A hunt for nuisance coyotes sponsored by a Roswell, New Mexico, gun shop in which the winning team receives free AR-15s is prompting calls for legislation to ban the practice.
Larry’s Gun Shop’s annual Great Coyote Hunt event, now in its third year, is set to run Nov. 15-16 in the Roswell area. Two-person teams pay a $300 entry fee and the sportsmen with the most desert dogs to show at the end of the weekend pick up a pair of new rifles from the shop. Those placing 2nd through 5th place walk away with Larry’s gift cards. The contest adheres to New Mexico state wildlife regulations, but that doesn’t impress local anti-hunting activists who want the practice halted.
“They shoot as many coyotes as they can so it’s purely a numbers game for material profit or financial profit,” Phil Carter, with Animal Protection of New Mexico told KOAT. “We cannot allow our state to be so definitely associated with these thrill-killing contests that just celebrate death and destruction of animals.”
These events have drawn lots of unwanted attention in the Land of Enchantment, with one, sponsored by a different gun store last year, receiving death threats in addition to nearly 29,000 people signing an online petition opposing the contest.
This has led to the possible reintroduction of legislation to ban contests to hunt the animals in which a prize is offered, with violations classified as a misdemeanor for those either sponsoring or participating.
One such measure, sponsored by Rep. Nate Cote (D) in 2013, died by a 38-30 vote last February in the state House. Had eight Democratic lawmakers not crossed the aisle to join the opposition, Larry’s hunt this year may have been banned.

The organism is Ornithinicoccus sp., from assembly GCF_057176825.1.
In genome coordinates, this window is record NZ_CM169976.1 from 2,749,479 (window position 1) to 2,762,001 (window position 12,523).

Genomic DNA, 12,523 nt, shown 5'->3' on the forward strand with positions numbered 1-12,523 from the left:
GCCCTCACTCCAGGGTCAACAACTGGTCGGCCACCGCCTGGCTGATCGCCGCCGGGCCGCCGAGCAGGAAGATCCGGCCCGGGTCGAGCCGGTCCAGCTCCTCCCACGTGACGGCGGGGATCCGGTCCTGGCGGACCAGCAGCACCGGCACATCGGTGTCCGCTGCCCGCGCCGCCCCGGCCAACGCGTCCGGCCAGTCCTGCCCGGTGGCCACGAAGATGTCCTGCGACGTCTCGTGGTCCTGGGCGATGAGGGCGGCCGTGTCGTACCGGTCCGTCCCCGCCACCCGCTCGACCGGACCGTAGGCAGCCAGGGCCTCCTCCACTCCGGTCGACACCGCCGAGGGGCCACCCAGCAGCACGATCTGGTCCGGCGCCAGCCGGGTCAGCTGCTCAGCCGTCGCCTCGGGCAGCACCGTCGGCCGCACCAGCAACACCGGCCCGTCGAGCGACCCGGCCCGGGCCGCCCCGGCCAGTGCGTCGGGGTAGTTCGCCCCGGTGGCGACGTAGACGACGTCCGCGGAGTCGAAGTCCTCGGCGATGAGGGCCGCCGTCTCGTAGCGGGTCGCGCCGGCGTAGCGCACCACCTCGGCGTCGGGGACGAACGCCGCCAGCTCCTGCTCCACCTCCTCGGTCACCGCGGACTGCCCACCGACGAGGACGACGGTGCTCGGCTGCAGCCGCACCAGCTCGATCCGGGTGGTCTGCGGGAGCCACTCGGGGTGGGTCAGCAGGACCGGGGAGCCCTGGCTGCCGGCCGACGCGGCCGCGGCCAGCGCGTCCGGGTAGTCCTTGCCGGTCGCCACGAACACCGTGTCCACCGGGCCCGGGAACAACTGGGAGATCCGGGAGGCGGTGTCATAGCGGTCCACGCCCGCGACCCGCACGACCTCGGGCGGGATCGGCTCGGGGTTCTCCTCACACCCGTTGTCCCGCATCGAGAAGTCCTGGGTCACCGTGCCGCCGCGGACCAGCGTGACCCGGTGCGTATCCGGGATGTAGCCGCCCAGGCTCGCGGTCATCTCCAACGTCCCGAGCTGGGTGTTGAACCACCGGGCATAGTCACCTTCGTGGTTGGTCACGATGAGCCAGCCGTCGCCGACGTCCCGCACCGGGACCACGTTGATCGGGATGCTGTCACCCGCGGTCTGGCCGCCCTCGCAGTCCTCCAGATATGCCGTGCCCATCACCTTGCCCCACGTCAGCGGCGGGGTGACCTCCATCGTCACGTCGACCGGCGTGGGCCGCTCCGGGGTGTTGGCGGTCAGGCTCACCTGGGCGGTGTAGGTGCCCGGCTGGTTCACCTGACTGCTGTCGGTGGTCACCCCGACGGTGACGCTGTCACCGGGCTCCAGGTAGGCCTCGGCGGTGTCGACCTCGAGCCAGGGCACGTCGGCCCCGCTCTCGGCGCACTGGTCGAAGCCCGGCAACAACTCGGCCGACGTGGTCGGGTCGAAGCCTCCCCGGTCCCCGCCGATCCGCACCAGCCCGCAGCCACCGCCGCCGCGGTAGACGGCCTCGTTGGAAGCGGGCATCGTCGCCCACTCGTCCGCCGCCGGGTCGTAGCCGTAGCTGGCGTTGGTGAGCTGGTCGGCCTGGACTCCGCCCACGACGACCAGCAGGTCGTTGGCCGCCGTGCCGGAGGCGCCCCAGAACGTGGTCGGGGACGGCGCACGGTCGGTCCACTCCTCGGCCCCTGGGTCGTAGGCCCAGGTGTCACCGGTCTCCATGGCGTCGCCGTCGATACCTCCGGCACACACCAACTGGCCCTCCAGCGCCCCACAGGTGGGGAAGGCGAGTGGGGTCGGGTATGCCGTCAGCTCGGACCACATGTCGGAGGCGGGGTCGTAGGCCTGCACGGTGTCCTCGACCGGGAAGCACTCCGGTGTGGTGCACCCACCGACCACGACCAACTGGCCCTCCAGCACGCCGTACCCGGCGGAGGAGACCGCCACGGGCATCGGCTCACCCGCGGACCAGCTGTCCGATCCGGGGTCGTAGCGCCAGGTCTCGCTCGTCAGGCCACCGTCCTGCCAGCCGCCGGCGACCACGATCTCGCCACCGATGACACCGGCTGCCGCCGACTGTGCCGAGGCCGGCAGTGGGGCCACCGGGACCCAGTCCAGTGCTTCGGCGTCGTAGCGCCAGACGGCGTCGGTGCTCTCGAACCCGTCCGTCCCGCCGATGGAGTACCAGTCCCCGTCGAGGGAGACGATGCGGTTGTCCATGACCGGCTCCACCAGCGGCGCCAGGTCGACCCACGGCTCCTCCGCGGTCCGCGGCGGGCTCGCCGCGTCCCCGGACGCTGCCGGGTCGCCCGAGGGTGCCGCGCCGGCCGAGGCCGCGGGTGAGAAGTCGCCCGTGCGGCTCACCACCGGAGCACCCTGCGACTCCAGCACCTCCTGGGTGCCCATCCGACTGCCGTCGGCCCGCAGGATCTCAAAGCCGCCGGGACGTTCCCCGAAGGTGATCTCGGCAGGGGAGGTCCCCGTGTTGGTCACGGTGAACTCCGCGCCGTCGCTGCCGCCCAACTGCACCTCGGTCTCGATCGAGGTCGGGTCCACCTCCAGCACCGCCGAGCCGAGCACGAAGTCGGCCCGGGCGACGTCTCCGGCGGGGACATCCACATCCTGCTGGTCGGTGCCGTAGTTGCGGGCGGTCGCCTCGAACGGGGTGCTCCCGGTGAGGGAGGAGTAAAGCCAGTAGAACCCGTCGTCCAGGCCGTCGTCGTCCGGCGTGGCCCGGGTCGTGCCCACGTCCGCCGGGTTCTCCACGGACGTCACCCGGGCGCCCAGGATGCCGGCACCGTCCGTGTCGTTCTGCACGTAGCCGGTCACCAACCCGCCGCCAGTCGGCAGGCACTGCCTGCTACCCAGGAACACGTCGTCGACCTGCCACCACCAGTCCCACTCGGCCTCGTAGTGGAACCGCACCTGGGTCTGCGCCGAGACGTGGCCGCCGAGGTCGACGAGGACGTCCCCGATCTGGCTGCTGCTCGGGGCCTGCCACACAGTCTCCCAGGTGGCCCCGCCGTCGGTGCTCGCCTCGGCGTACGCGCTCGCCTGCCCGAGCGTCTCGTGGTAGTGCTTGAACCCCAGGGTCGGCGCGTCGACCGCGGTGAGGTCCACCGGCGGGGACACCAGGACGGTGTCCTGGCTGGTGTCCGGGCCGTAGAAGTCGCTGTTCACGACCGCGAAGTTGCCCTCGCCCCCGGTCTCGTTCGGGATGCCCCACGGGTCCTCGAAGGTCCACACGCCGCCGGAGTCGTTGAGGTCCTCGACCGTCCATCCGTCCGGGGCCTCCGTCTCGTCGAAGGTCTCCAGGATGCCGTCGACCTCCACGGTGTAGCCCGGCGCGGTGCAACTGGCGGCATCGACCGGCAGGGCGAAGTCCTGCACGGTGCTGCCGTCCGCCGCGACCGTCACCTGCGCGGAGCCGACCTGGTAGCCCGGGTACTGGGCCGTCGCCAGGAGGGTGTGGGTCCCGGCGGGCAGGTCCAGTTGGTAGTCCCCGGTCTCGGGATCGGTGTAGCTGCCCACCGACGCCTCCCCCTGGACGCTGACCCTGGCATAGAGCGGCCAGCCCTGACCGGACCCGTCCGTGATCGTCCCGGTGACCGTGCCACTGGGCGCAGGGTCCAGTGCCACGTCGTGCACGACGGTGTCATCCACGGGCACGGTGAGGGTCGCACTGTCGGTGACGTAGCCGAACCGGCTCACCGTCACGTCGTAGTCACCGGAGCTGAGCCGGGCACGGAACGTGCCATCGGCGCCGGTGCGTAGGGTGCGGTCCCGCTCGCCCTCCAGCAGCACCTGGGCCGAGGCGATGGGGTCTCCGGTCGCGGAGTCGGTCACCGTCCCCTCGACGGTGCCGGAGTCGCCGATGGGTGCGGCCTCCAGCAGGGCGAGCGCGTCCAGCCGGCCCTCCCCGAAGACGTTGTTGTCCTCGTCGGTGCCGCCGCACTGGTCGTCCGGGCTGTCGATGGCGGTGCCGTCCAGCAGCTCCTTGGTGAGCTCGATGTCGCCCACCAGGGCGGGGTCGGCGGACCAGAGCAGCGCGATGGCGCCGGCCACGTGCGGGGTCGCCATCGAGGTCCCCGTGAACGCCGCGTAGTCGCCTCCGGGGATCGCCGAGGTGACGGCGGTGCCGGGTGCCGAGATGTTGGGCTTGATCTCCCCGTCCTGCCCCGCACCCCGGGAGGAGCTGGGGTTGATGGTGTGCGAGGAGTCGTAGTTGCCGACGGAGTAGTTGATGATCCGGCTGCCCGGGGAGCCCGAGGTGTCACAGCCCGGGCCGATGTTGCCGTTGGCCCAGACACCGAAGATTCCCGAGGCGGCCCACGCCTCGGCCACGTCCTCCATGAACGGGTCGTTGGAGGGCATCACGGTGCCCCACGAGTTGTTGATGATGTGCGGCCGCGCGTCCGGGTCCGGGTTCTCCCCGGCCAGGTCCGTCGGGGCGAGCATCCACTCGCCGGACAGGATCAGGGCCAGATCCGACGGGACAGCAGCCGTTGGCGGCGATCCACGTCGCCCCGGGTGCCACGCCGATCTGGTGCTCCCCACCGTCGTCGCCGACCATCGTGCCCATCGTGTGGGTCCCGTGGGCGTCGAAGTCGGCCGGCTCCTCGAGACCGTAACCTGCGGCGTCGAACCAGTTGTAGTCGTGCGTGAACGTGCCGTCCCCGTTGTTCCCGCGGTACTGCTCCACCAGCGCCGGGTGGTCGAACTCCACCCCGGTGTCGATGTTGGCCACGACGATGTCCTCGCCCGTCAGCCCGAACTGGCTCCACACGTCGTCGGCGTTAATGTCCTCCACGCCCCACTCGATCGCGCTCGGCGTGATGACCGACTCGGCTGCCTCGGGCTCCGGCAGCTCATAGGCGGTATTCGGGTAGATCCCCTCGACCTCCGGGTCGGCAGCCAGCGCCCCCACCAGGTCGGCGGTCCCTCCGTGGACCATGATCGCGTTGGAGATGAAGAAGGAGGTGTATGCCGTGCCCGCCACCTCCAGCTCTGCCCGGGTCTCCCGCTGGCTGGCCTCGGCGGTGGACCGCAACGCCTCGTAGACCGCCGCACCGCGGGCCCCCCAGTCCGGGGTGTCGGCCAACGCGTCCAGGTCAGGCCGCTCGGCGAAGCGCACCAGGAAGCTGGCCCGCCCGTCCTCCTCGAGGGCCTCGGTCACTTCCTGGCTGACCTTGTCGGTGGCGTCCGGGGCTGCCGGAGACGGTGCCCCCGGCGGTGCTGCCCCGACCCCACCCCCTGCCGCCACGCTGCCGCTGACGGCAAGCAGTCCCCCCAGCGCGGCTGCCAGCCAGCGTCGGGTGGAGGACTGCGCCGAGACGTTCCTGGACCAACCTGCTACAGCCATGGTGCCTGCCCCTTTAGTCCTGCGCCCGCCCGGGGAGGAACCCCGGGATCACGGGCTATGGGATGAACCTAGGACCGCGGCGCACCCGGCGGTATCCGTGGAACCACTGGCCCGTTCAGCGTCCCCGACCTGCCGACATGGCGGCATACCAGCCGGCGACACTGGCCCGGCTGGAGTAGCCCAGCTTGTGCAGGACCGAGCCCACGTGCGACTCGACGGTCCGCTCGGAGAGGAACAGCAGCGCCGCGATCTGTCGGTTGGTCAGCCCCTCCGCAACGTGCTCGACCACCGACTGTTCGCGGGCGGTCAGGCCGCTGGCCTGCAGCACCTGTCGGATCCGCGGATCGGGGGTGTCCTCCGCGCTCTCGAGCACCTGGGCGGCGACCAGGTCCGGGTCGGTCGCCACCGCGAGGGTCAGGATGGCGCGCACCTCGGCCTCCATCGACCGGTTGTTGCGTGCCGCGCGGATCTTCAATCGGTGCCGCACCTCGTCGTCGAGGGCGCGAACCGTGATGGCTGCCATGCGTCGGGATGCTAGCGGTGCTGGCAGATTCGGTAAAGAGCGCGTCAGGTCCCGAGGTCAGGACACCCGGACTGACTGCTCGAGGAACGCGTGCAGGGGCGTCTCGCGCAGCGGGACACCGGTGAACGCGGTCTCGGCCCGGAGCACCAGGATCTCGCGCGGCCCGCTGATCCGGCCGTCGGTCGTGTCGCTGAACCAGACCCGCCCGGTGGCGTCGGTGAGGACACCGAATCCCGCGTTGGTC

However, representatives from Larry’s contend that the anti-hunting group is playing up the issue.
“(It’s) not inhumane at all. These are a nuisance,” said Colby Griffin, a manager with the gun shop.
The New Mexico Department of Game and Fish classifies coyotes as non-protected and allows them to be legally hunted and trapped without restrictions by residents year-round. However, earlier this year the agency prohibited coyote contests on land controlled by the state, therefore pushing future events to federal and private lands.
According to the New Mexico Cattle Growers’ Association, predators in the state have killed as many as 9,200 sheep and lamb as recently as 2009.
New Mexico is not the only Western state that regularly holds coyote hunts that focus on quantity.
In the Red Desert around Rawlins, Wyoming, the National Coyote Calling Contest, with a $200 entry fee per two-hunter teams, has been held for the past several years. This fall’s event, held last weekend, harvested 167 animals with some of the highest averages running as much as 10 dogs per hunter. Similar events are held in Kansas and Arizona.
As far as Larry’s is concerned, they are expanding their contest. Besides the established Roswell event, they are starting a new coyote hunt in the Hobbs area next February.